Nevada was one of 18 states awarded federal grant money by the U.S. Department of Education Wednesday to help the state’s struggling pre-Kindergarten and preschool programs.
In its first installment, Nevada will receive about $6.4 million – a small number compared to Arizona’s or Illinois’ $20 million – as part of a $226 million total Preschool Development Grants program.
But it’s something. In the past, Nevada has had to compete for federal dollars against states with much larger populations and bigger urban cities and, therefore, often missed out. According to Denise Tanata Ashby, executive director of the Children’s Advocacy Alliance, fewer than 3 percent of Nevada’s total pre-school aged children are actually enrolled in a program – a total of about 1,440 students.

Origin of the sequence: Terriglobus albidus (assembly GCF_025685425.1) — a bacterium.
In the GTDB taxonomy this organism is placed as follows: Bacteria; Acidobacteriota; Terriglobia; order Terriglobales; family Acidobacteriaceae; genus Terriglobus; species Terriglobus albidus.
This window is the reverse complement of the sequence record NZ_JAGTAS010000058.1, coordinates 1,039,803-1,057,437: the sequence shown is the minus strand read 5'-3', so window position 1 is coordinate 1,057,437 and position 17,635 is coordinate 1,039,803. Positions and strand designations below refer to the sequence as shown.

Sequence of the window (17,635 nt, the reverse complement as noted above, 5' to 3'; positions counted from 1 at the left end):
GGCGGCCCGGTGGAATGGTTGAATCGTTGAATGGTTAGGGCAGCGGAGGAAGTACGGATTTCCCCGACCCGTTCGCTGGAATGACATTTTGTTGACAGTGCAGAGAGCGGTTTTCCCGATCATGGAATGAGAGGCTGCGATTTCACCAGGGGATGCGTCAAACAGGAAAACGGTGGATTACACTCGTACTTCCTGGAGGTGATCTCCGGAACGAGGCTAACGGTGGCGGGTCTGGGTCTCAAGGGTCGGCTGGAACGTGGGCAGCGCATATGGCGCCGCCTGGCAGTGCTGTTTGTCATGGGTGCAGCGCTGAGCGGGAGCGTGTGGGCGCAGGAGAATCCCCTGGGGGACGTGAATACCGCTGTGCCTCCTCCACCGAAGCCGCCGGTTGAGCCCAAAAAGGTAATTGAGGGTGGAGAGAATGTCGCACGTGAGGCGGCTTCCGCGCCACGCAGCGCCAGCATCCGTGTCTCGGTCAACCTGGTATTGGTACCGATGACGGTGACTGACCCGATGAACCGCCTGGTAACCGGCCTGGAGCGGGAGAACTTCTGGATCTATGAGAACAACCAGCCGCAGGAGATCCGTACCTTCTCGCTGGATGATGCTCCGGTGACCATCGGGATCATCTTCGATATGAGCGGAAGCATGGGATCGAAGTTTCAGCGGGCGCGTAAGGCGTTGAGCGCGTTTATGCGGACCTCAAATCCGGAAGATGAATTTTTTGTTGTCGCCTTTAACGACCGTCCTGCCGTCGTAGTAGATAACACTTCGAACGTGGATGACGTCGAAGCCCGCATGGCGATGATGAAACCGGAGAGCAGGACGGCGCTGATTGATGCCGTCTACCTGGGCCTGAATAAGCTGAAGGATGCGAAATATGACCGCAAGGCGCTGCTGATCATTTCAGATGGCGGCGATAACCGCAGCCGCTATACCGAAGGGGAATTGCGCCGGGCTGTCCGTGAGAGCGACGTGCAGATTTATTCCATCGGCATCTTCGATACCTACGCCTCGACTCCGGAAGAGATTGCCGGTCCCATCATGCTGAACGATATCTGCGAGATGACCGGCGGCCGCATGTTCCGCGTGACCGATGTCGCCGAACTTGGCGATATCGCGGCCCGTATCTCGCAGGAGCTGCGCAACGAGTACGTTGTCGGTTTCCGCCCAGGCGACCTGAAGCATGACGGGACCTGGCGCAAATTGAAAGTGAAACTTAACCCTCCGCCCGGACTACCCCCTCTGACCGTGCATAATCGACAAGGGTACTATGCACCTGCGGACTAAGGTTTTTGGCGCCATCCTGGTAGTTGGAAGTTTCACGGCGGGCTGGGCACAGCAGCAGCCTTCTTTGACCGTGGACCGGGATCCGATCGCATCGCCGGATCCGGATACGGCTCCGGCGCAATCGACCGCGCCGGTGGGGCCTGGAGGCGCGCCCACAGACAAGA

That could be due to the fact that Nevada has a large population of poor and at-risk children who, coincidentally, are the ones least likely to be able to afford a private preschool program but are also the ones who are most likely to need it. So what is the next step in getting more children into preschool programs?
Denise Tanata Ashby, executive director, Children’s Advocacy Alliance